Tuesday, February 14, 2012

Frustrated, Fed Up, and about ready to give up...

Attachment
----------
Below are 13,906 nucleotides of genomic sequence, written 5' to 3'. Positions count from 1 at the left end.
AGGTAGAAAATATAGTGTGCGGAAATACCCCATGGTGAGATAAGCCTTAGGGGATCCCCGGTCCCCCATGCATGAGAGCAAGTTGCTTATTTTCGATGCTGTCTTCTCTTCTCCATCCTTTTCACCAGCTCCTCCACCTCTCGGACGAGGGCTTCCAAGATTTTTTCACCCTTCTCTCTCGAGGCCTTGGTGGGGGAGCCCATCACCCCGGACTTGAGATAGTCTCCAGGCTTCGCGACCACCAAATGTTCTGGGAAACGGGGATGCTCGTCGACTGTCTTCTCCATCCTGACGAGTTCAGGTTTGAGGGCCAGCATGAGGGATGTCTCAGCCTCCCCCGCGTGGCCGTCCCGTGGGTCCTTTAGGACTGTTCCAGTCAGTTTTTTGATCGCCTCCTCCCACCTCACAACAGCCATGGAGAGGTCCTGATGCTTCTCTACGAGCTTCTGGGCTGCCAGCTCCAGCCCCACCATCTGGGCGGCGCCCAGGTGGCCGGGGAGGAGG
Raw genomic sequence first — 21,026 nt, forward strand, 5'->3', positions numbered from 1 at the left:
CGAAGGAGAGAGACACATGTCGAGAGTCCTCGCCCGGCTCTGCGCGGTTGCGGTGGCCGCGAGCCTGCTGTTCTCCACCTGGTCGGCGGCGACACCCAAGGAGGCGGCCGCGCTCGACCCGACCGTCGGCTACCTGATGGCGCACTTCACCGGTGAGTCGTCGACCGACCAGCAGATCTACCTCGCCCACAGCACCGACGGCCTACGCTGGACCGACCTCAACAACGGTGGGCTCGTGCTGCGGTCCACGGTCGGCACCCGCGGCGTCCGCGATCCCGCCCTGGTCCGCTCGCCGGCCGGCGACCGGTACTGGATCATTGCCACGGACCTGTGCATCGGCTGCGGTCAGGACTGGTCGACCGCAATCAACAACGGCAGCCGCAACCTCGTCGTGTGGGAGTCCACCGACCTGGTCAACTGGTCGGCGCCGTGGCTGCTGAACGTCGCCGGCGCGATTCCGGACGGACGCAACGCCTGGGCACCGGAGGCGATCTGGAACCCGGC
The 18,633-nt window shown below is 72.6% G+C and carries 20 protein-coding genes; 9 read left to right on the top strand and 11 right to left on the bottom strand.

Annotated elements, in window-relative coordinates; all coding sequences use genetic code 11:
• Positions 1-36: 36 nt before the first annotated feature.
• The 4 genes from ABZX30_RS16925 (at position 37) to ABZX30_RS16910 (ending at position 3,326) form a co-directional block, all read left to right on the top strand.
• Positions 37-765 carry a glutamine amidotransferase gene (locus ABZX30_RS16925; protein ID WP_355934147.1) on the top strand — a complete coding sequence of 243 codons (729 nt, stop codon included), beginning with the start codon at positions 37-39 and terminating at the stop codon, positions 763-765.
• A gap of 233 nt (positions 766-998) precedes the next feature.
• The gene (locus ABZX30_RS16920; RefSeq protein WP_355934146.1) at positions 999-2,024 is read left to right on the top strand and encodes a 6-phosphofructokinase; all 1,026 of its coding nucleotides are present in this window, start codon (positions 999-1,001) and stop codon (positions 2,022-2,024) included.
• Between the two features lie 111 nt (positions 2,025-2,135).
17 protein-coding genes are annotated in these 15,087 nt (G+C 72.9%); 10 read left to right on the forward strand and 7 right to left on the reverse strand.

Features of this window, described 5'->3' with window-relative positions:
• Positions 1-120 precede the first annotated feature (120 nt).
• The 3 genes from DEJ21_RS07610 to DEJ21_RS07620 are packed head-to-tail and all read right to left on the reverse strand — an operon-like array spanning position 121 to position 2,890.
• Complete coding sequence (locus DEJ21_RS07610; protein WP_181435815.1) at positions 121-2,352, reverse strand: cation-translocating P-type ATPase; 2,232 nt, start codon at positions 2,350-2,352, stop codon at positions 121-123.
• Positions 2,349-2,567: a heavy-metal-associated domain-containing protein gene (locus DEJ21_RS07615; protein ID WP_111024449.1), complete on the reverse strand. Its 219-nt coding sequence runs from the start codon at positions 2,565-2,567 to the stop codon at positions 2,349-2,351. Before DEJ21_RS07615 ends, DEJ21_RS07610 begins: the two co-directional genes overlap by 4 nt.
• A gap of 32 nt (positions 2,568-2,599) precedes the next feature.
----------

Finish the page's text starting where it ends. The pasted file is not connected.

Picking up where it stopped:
For the first time in 12 years I feel like I hate my job, and I feel like I am a complete failure as a teacher. I haven't felt this bad since my first year teaching. This is my 2nd year in 4th grade and I love the age group and I enjoy teaching them. I went through a period of time where I wondered if I made a mistake moving from Kindergarten to 4th grade and I had a profound "ah ha moment" that helped me put things into perspective. However,  it seems like every week I get the wind knocked out of my sails all over again. Every week we have Data Meetings, I feel like these should be called Stress Meetings because they do more to add to my stress level than they do to enlighten me about the data. We now have, at my school, a Data Room where everyone's data is posted for all to see. Now, I'm not sure the reason behind this, all I can think of is that maybe they think that if they post our data up there for the world to see it will make us better teachers because, let's face it, who wants to have the lowest percent of students on target for any skill. Well apparently that would be me. Week after week I bust my backside to get through to my students and week after week they continue to bomb the mini assessments being used to humiliate me in these weekly data meetings. I don't know what I am doing wrong! They seem to get it when we are working through it in small groups or whole group but then when they have to do it on their own they act like they have never seen the material before.